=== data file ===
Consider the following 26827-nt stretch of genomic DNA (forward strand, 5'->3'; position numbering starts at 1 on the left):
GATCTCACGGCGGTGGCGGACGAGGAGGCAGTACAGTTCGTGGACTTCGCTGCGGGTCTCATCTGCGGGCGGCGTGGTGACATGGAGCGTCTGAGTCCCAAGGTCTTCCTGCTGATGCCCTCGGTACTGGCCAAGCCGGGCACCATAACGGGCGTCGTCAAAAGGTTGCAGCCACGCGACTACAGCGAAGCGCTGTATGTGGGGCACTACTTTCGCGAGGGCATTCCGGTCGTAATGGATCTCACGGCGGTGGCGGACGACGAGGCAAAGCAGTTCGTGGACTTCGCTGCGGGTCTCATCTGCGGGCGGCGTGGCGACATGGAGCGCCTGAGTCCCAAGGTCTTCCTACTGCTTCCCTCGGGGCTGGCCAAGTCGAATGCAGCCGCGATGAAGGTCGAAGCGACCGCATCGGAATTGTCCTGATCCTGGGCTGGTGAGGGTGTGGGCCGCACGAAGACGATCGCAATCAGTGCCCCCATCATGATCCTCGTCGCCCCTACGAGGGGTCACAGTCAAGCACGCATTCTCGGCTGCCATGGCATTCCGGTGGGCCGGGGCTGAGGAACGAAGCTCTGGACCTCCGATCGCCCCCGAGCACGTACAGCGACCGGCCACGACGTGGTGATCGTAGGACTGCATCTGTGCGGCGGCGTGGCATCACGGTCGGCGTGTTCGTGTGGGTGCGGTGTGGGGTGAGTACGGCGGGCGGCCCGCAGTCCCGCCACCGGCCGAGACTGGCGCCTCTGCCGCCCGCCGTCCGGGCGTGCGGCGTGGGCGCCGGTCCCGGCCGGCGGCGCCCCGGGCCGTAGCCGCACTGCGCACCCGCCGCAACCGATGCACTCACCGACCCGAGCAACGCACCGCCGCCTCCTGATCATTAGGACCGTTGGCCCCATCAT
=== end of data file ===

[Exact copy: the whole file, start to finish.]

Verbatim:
Consider the following 26827-nt stretch of genomic DNA (forward strand, 5'->3'; position numbering starts at 1 on the left):
GATCTCACGGCGGTGGCGGACGAGGAGGCAGTACAGTTCGTGGACTTCGCTGCGGGTCTCATCTGCGGGCGGCGTGGTGACATGGAGCGTCTGAGTCCCAAGGTCTTCCTGCTGATGCCCTCGGTACTGGCCAAGCCGGGCACCATAACGGGCGTCGTCAAAAGGTTGCAGCCACGCGACTACAGCGAAGCGCTGTATGTGGGGCACTACTTTCGCGAGGGCATTCCGGTCGTAATGGATCTCACGGCGGTGGCGGACGACGAGGCAAAGCAGTTCGTGGACTTCGCTGCGGGTCTCATCTGCGGGCGGCGTGGCGACATGGAGCGCCTGAGTCCCAAGGTCTTCCTACTGCTTCCCTCGGGGCTGGCCAAGTCGAATGCAGCCGCGATGAAGGTCGAAGCGACCGCATCGGAATTGTCCTGATCCTGGGCTGGTGAGGGTGTGGGCCGCACGAAGACGATCGCAATCAGTGCCCCCATCATGATCCTCGTCGCCCCTACGAGGGGTCACAGTCAAGCACGCATTCTCGGCTGCCATGGCATTCCGGTGGGCCGGGGCTGAGGAACGAAGCTCTGGACCTCCGATCGCCCCCGAGCACGTACAGCGACCGGCCACGACGTGGTGATCGTAGGACTGCATCTGTGCGGCGGCGTGGCATCACGGTCGGCGTGTTCGTGTGGGTGCGGTGTGGGGTGAGTACGGCGGGCGGCCCGCAGTCCCGCCACCGGCCGAGACTGGCGCCTCTGCCGCCCGCCGTCCGGGCGTGCGGCGTGGGCGCCGGTCCCGGCCGGCGGCGCCCCGGGCCGTAGCCGCACTGCGCACCCGCCGCAACCGATGCACTCACCGACCCGAGCAACGCACCGCCGCCTCCTGATCATTAGGACCGTTGGCCCCATCAT